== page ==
ONE of the biggest art auctions in history, taking place in New York, has been marred by controversy.
A 1903 Picasso painting, which was to have been auctioned by Sir Andrew Lloyd Webber, has been withdrawn at the last minute du
e to its Nazi-era history.
A descendant of a previous owner claims his ancestors were forced by the Nazis to sell the painting in the 1930s.
The piece, Portrait of Angel Fernandez de Soto, was predicted to fetch up to US$60 million.
Julius Schoeps, an heir to Berlin banker Paul von Mendelssohn-Bartholdy, says his ancestor had to sell the Picasso at a low price after he was forced to flee his mansion during the 1930s.
But it is not the only painting in the sale with a Nazi connection. All eyes are on four paintings by Gustav Klimt, the Austrian artist, which were at the centre of a Nazi restitution case earlier this year.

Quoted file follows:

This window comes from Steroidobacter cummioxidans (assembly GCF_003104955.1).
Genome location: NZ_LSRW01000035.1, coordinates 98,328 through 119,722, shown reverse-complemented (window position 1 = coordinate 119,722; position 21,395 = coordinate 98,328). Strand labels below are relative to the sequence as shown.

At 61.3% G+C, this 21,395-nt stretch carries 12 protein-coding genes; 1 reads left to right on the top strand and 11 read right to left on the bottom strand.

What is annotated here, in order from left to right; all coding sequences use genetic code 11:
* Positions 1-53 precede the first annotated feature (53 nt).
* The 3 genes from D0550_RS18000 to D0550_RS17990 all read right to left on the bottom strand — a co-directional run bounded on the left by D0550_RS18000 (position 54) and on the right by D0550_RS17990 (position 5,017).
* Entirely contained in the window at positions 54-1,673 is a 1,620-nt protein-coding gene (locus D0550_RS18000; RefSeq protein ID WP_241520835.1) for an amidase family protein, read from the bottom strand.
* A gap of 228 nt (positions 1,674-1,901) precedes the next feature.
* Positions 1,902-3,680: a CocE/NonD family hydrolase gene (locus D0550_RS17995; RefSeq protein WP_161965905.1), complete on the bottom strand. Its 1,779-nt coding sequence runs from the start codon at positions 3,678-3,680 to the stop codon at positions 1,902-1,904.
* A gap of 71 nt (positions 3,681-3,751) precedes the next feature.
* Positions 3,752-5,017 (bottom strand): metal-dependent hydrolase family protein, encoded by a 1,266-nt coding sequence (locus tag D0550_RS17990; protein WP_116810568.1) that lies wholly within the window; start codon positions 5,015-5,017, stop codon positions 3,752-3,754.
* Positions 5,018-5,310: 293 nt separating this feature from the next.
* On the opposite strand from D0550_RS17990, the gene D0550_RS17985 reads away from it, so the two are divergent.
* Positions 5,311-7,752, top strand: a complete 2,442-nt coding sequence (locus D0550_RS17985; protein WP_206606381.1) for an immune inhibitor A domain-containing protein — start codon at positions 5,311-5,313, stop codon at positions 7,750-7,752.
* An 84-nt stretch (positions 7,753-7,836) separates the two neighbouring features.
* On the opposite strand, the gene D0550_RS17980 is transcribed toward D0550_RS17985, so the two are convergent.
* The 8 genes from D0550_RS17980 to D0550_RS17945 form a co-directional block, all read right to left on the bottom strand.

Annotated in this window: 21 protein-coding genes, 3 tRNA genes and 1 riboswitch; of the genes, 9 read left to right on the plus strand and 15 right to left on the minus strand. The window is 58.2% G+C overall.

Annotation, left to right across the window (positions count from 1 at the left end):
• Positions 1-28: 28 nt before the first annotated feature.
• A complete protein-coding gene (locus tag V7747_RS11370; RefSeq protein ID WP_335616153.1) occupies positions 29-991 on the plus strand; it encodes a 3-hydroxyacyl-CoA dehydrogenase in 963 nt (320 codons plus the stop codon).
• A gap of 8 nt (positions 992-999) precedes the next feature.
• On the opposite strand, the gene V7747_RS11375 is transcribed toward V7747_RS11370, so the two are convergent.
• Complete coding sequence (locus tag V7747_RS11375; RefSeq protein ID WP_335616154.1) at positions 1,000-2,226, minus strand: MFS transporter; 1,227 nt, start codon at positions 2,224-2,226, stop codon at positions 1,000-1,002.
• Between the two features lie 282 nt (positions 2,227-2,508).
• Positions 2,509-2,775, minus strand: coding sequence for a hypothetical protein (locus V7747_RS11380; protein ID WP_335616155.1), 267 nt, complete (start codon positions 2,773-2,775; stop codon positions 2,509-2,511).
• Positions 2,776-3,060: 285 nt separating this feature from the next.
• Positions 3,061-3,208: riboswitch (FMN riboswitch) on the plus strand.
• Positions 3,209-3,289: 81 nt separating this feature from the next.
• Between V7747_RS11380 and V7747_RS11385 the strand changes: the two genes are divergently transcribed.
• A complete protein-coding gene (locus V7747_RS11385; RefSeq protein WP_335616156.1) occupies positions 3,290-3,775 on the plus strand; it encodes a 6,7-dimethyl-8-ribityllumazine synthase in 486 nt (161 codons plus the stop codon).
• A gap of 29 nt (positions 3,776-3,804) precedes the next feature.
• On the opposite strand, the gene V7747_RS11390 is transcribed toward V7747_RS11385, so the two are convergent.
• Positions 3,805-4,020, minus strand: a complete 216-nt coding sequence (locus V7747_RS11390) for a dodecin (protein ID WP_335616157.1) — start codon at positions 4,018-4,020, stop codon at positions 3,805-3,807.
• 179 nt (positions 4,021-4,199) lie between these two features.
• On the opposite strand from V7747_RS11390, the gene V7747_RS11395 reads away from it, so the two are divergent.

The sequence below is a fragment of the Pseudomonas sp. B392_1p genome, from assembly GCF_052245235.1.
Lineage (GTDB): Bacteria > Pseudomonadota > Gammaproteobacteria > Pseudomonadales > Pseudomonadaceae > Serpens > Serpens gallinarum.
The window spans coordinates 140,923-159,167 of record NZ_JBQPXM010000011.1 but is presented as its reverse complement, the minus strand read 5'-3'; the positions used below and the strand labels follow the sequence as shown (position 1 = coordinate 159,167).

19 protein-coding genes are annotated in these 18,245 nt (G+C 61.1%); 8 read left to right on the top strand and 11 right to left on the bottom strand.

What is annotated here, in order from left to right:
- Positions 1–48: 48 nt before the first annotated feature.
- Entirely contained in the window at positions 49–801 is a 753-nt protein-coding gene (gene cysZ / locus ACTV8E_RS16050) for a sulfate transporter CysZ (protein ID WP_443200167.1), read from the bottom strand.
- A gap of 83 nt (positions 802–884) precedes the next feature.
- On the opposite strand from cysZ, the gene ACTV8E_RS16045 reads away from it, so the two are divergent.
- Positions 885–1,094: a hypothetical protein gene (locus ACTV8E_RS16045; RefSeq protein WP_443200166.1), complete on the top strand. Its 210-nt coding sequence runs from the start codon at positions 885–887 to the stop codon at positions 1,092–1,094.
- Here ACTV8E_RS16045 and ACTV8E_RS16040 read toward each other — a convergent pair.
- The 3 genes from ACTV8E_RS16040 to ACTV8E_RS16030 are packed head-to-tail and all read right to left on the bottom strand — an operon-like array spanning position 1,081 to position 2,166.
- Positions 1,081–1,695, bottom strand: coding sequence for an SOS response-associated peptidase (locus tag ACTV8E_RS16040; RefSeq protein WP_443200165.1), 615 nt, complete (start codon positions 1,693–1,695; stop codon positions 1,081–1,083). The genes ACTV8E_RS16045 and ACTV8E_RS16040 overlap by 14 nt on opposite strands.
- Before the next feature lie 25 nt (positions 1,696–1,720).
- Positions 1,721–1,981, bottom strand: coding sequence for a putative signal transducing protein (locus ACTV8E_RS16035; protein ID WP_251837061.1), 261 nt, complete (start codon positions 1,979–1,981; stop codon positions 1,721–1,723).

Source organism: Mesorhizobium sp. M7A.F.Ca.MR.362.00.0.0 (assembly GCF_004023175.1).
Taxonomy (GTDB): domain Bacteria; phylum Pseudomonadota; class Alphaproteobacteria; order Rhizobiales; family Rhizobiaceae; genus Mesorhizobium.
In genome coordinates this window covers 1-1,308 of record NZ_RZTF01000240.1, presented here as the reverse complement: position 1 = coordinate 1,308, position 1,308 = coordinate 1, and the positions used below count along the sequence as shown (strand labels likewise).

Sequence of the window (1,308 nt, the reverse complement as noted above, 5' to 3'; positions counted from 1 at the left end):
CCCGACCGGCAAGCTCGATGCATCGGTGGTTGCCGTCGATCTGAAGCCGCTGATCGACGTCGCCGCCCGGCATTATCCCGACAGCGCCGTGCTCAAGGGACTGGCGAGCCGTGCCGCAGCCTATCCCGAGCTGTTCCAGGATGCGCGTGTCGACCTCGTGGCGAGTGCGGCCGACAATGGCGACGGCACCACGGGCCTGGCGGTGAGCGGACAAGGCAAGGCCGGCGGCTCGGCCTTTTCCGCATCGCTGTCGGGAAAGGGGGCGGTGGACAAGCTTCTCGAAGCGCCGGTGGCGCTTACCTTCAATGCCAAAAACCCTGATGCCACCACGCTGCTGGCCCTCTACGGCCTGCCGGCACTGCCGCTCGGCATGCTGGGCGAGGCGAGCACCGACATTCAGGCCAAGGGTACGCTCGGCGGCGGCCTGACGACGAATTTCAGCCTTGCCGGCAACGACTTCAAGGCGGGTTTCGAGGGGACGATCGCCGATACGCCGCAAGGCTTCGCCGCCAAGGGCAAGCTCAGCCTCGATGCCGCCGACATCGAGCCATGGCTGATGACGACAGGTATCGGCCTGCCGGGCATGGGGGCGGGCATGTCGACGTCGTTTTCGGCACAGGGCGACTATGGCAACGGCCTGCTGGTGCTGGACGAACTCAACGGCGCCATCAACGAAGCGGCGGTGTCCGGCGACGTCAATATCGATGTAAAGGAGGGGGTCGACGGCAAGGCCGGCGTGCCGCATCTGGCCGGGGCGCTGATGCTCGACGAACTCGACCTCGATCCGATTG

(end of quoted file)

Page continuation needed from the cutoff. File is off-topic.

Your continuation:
That case was resolved to the satisfaction of the owners, who have now put these masterworks up for auction. They are predicted to go for more than US$100 million.
Another Klimt from the same group fetched the highest price ever paid for a painting when it was sold in June. New York’s Neue Galerie is reported to have paid US$135 million for Klimt’s Portrait of Adele Bloch-Bauer. — BBC News.